Application for Examination

After your patent application has been published, you must file a Request for Examination (RFE) with the IPO. The RFE must be submitted within 48 months of the filing date or six months of the publication date, whichever comes first. The RFE initiates the patent application examination procedure.

Response to Objections

During the examination phase, the IPO examines your patent application in great detail to determine its patentability. The examination involves evaluating the invention’s novelty, inventive step, and industrial applicability. The Patent and Trademark Office may issue examination reports containing objections or amendment requirements.

You are required to respond to these objections by submitting arguments, amendments, or clarifications. To surmount the examiner’s concerns and increase your chances of obtaining a patent, it is essential to comprehend and effectively address the objections.

Patent Grant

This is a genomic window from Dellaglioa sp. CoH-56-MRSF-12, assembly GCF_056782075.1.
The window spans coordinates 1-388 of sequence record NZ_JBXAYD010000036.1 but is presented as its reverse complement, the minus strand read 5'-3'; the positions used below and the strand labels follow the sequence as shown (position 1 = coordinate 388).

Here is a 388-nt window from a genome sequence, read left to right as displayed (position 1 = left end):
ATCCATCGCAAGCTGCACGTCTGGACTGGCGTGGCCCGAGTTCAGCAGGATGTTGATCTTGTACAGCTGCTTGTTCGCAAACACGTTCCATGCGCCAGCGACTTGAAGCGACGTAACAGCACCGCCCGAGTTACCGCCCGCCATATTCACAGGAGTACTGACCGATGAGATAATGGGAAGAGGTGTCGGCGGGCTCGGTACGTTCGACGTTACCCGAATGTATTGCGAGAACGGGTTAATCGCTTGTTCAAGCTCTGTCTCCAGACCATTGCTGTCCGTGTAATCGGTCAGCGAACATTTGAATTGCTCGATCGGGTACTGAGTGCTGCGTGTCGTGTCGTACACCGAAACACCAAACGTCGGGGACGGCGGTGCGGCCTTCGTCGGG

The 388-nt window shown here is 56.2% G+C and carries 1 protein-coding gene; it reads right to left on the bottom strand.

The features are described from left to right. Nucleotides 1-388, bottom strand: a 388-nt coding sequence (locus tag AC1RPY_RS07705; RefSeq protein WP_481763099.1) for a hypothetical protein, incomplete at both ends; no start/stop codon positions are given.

If your patent application satisfies the criteria for patentability and the examiner is satisfied with your responses to objections, the IPO will grant you a patent. A patent grants you exclusive rights to your invention for a period of twenty years from the first filing date. It is essential to note, however, that annual renewal fees must be paid to keep the patent valid throughout its lifetime.


Filing a patent application in India is a multi-step procedure requiring careful planning, exhaustive research, and precise documentation. By following the step-by-step guide detailed in this article, you can successfully navigate each phase, from conceiving your invention to receiving a patent. Understanding the patentability criteria—novelty, inventive step, and industrial applicability—enables you to evaluate the patentability of your invention and improves your odds of securing exclusive rights. Protecting intellectual property through the patent system promotes innovation, rewards inventors, and contributes to the development and expansion of India’s diverse industries.